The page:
In addition, Professor Michael D. Bartanen, chair of PLU’s Department of Communication & Theatre, has co-authored an authoritative new book that offers the first comprehensive history of American forensics, Forensics in America: A History.
Building upon this tradition, PLU Speech & Debate has had a very successful season. With a largely new team and a new coach, the team’s success is not so surprising considering the amount of work members put into honing their craft.
Tinker, for example, is not only working on old skills; he is working on something new. He and his teammates developed a never-before-seen strategy of debate, which debuted in January 2014 at the Mile High Swing Forensics Tournament in Salt Lake City.
“PLU did exceptionally in Salt Lake City, beating nationally competitive teams such as Whitman and local rivals such as Lewis & Clark,” Tinker said.
For students, forensics at PLU is not only intellectually stimulating; it’s fun. One particular highlight about Speech & Debate is the travel that comes with this academic sport.
“We get to go all over the country and all over the world,” Mooney said.
Because of the university’s debate history, travel expenses are covered for competing students from an endowed fund in the Communication program.
“It’s really nice to feel supported by my university,” Barker said. “When you’re competing for PLU all day, it’s great that the institution recognizes that.”
The team has competed at 11 tournaments so far this year. Barker and Mooney have made the elimination rounds of every tournament they attended with Barker receiving three speaker wards and Mooney recieving two.
PLU consistently does well at national tournaments and made it to the final rounds of the competition in the early 2000s.
“We’re hoping to be really competitive at Nationals this year,” Barker said.
See Dance 2014 this Friday, April 11 and Saturday, April 12. The annual show is a repertory concert comprised of dances created by eight PLU student choreographers, PLU’s Dance Team, and two works choreographed by Dance 2014 Director Paula J. Peters, and Guest Choreographer Mary Reardon. The show opens in Eastvold Auditorium in the new Karen Hille Phillips Center for the Performing Arts at 7:30 p.m.
The variety of choreographic works feature upbeat rhythms, strong and succinct movements, and elegant sophistication revealed through serious and comical pieces.
Students have been preparing since mid-February. Usually choreographers have two-hour rehearsals, once a week. The rehearsal process varies from choreographer to choreographer. Some works are inspired by the music, which then inspires a concept that the choreographer wants to communicate through movement. Some works are inspired by books, an experience in the choreographer’s life, or social issues.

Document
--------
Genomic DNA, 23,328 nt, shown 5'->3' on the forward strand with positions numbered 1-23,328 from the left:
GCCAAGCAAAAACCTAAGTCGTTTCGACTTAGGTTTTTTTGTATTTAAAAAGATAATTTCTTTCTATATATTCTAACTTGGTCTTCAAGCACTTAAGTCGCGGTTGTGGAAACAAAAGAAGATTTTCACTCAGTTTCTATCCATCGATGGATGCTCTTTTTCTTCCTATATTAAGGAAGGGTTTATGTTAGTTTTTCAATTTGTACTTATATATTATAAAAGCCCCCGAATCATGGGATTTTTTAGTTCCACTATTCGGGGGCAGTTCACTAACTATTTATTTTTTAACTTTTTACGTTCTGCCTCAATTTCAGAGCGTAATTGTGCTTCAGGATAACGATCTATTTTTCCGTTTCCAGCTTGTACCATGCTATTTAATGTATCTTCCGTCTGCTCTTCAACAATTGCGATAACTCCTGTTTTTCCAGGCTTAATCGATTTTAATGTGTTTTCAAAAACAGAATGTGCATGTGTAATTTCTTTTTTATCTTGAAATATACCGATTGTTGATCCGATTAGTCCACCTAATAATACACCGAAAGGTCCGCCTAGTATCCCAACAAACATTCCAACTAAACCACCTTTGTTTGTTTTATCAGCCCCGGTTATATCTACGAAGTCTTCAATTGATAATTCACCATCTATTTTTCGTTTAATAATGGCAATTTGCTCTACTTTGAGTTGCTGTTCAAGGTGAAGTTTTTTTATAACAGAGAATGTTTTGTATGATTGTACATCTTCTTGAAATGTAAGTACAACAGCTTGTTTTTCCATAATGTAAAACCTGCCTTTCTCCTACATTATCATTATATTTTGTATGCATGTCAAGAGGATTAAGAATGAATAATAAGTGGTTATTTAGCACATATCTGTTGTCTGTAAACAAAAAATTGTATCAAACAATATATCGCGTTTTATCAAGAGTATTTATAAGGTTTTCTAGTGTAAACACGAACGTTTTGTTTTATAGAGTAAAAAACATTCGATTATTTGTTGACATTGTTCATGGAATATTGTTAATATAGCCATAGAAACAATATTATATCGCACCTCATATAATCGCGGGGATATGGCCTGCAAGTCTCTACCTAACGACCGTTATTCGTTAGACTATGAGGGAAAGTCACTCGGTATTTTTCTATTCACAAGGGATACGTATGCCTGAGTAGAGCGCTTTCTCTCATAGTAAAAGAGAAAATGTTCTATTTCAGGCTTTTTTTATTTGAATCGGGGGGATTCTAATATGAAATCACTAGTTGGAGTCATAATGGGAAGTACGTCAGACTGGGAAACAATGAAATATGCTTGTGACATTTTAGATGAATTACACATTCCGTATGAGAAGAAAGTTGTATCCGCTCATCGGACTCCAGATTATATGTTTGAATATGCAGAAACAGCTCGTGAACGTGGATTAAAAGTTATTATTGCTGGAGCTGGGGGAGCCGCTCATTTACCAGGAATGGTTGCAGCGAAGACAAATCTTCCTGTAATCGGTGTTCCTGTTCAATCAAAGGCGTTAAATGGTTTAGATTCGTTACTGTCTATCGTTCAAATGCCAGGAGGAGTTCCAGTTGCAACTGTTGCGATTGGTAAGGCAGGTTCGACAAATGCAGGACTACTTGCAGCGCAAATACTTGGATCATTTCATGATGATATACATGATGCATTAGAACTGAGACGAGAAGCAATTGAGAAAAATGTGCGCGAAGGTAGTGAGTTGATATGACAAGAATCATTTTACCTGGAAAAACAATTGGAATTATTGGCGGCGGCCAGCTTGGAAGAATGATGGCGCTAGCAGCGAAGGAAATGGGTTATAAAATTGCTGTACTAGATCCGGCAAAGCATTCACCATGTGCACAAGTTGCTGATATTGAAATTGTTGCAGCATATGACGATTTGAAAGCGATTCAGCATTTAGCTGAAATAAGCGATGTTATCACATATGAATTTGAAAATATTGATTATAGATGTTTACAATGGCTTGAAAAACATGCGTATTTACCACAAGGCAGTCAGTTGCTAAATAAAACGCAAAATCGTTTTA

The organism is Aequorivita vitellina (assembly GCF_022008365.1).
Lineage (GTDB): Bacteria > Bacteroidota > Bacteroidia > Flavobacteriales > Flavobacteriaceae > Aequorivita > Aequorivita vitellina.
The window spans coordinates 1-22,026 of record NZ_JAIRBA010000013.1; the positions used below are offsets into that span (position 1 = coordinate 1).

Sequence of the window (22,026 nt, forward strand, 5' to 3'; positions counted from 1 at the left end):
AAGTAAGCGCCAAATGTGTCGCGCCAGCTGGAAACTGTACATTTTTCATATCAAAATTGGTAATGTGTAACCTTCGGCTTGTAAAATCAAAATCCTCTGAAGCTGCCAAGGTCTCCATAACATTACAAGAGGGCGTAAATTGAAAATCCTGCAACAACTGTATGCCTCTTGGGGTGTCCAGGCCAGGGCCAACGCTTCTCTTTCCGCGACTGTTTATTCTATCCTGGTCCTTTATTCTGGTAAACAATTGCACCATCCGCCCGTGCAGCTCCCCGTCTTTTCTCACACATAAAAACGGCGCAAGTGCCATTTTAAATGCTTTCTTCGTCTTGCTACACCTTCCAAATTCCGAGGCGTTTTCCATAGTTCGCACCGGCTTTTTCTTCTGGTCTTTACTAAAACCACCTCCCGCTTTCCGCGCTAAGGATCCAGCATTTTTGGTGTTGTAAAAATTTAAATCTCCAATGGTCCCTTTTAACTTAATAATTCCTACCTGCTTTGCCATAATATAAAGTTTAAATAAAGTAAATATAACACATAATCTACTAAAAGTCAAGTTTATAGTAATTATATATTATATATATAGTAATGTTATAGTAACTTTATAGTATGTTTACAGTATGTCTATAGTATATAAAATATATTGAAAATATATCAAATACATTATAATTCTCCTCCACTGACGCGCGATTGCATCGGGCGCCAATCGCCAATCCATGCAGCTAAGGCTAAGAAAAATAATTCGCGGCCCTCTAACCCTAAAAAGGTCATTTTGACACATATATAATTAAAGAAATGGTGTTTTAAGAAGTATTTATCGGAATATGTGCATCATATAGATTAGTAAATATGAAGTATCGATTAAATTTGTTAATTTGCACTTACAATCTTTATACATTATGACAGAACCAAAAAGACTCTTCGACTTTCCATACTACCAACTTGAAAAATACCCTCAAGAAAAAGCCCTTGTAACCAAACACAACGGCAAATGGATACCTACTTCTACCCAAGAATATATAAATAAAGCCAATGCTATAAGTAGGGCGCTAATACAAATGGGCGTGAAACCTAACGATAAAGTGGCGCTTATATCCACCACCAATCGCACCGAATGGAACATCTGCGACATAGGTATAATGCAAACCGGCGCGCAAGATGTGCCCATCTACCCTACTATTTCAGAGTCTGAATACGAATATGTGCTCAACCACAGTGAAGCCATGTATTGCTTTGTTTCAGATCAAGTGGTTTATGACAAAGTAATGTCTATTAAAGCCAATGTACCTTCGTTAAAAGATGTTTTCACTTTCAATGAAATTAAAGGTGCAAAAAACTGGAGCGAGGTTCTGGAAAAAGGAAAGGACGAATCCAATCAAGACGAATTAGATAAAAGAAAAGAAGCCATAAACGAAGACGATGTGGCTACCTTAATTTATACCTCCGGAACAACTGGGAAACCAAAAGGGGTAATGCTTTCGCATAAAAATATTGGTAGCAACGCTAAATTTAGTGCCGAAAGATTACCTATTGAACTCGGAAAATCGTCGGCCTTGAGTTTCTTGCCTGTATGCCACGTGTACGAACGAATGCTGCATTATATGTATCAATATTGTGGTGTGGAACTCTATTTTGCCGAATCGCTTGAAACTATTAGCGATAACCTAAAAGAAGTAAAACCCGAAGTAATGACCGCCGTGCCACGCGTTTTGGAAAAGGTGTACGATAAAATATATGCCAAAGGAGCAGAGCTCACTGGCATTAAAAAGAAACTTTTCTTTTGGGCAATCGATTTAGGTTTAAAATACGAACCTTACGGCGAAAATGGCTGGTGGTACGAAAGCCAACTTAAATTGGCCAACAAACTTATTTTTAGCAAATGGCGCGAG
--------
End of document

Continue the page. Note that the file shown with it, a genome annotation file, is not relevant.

“Creating choreography takes great courage on the part of the choreographer, because it is a publication of their ideas for all to critique,” Peters said. “Dancing in front of an audience requires personal fortitude, because dance is an ephemeral art form. You only get the moment. There is no ‘delete’ or ‘revise’ during live performance.”
Peters says her rehearsal process is eclectic and collaborative.
“I like to have a plan, but I like to also completely let that plan go once I enter the studio if something interesting emerges out of the rehearsal process,” Peters said. “This, at times, can seem random to the dancers, so they have to have an immense amount of trust that something more concrete will evolve.”
Peters has been choreographing professionally for 10 years and is on faculty at Dance Fremont, Cornish College of the Arts, Cornish Preparatory Dance and the University of Washington. Her choreography gravitates towards the portrayal of the human experience, which was the inspiration for her Dance 2014 work Confine(less).
“I am fascinated by people and the contexts of their lives,” Peters said. “This way, the audience can connect to the dances since all people have the universal experience of being human.”
PLU student Mamie Howard is the choreographer of a piece titled The Submission, which examines Islamaphobia. The piece was inspired by her passion for social justice and a book of the same name by Amy Waldman. Howard had to continuously review the novel and sketch out the story in order to create choreography.
“Dance Ensemble always has something to offer especially when you have a range of pieces from culture to social justice, etc.,” Howard said. “When thinking in the context of The Submission, I think people should come to get a taste of art that is thought provoking. It's kind of like going to a really good documentary and walking away thinking ‘what can I do to help?’.”
Tickets are $8 General Admission, $5 Senior Citizens and Alumni, $3 PLU Community, Students and 18 and under.
Tickets are available at the Concierge Desk in the Anderson University Center, 253-535-7411 [credit/debit/cash), and can be purchased at the door before the show [cash only].
ART IS THIS, the 2014 Senior Exhibition at Pacific Lutheran University, will begin with an opening reception on Wednesday, April 23 from 5 p.m. to 7 p.m. in PLU’s University Gallery. It is featured as the last event in the 2014 SOAC Focus Series on Entrepreneurship.